It’s not immediately obvious from looking at it, but my diagram describing DRP processing flow implies that there’s no real distinction between DIAObjects and Objects in Data Release Production. This caused some confused at today’s SPDWG meeting, so I’ll try to lay out my vision a little more concretely.
In Nightly processing, we associate DIASources spatially to produce DIAObjects, then aggregate DIASource measurements to fill in the DIAObject table.
We could do the same in DRP, but I argue that it’s better to defer associating the DIASources with each other, and instead just wait until we’ve run detection on coadds and then associate all DIASources and coadd detections at the same time. Having access to the coadd detections (and possibly coadd pixel data) during association will give us a lot more information about how to resolve ambiguous matching due to blends. We can also do anything we could have done in associating DIASources with each other (such as reject spurious objects that have only had one detection over a long time period). This association procedure just produces Objects, which would then be a single consistent catalog that attempts to explain the represent everything in the sky but solar system objects.
We’ll need to trace the origin of all of these Objects (even non-DIASource Objects need to record which kinds of coadds they were detected in), and in the case of DIASource-derived or partially-DIASource-derived Objects it’s straightforward to both set bits in the Object table and add an Object ID column to the DIASource table (a DIASource will be associated with exactly one Object, unless it is declared to be spurious) to link them up.
Since we’re planning to do forced photometry on all Objects, DIASource-derived Objects will automatically get any forced photometry that they would have had as DIAObjects (but at better positions), and when Nightly processing queries the DR database for Objects near a new nightly DIASource, there’s no need for any additional spatial matches to find the DR DIASources associated with that Object.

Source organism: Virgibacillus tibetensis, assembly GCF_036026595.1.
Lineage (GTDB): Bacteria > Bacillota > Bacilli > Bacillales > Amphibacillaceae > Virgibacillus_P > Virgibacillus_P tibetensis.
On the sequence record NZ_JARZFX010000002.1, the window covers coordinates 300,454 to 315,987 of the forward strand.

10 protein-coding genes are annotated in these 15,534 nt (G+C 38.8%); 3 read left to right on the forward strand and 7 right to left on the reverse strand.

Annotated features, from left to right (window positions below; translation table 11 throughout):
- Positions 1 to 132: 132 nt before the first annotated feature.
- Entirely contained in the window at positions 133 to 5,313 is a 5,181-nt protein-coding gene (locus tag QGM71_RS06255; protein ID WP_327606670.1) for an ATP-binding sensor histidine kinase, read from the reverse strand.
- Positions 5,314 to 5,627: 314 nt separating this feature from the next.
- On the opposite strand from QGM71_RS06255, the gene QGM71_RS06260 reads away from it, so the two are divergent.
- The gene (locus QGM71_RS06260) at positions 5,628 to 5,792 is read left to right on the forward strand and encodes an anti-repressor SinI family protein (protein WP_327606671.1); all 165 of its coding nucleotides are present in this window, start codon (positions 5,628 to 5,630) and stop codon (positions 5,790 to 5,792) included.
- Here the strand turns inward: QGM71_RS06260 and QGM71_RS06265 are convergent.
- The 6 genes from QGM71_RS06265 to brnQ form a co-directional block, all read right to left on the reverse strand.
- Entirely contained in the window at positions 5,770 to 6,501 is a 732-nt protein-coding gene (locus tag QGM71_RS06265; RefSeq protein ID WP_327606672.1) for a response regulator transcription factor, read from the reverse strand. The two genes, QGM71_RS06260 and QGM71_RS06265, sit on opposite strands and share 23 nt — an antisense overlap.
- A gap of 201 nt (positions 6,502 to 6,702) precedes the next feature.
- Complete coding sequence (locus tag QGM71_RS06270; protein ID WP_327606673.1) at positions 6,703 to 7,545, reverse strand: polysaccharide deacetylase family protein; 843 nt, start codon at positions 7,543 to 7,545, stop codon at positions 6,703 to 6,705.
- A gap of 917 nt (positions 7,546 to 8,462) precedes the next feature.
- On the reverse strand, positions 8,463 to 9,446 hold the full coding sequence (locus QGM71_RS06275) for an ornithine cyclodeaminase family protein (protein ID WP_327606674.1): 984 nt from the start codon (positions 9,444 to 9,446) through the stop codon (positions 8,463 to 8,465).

That still leaves the question of what to do with the columns in the DIAObject table in DR. If we want to keep them, this is still straightforward - we can just have a DIAObject table with (conceptually) the same IDs as the Object table, but a subset of the Object table’s records, containing aggregate quantities computed from the DR DIASources associated with that Object. But I’m not sure we actually need to keep them, at least not beyond diagnostic/QA use; every quantity in the DIAObject table currently described by the DPDD is also present (but measured differently) in the Object table. I’d argue that the Object table measurements should be consistently higher-quality than their DIAObject counterparts, generally because they utilize more information:
- The DIAObject positions, proper motion, parallax, and PSF flux parameters (defined by an aggregate over DIASource measurements) will be better measured by the multifit Moving Point Source model fit results in the Object table.
- The lcPeriodic and lcNonPeriodic quantities in DIAObject are also present in Object, where they are determined from forced photometry rather than than independent DIASource measurements.
Overall, I’d say this puts the DIAObject measurements in the same position as Source: they’ll probably be superseded by other measurements, but we may not want to drop them until we can demonstrate that this is the case. In particular, I’m worried about whether multifit point source model fitting will actually be better in extremely crowded regions.
The biggest concern I have with this proposal is that it implies that we’ll run the full suite of Object measurements even for pure transients like supernovae, and that could be both wasteful (for e.g. multifit bulge+disk fits) and poorly-defined (for measurements on coadds). I don’t actually know if this is a new problem or just an unappreciated one that already existed; I think the current DPDD is quite vague about how/if DIASources can generate Objects at present. Obviously, having too many false detections in difference imaging analysis would make this an even more serious concern.
In any case, I think it’s straightforward to solve this by vertically partitioning the Object table to separate galaxy- or coadd-focused measurements and adding some language to the DPDD about when we decide we don’t need to do those measurements. We could almost certainly use the same criteria we’ll use to determine whether to mask a DIASource (because it’s transient) from the coadds or average it (because it’s variable), so it’s not like we’d have to make a scientific choice we wouldn’t have already had to make. And in no case would we be opting not to do galaxy- or coadd- measurements on stars.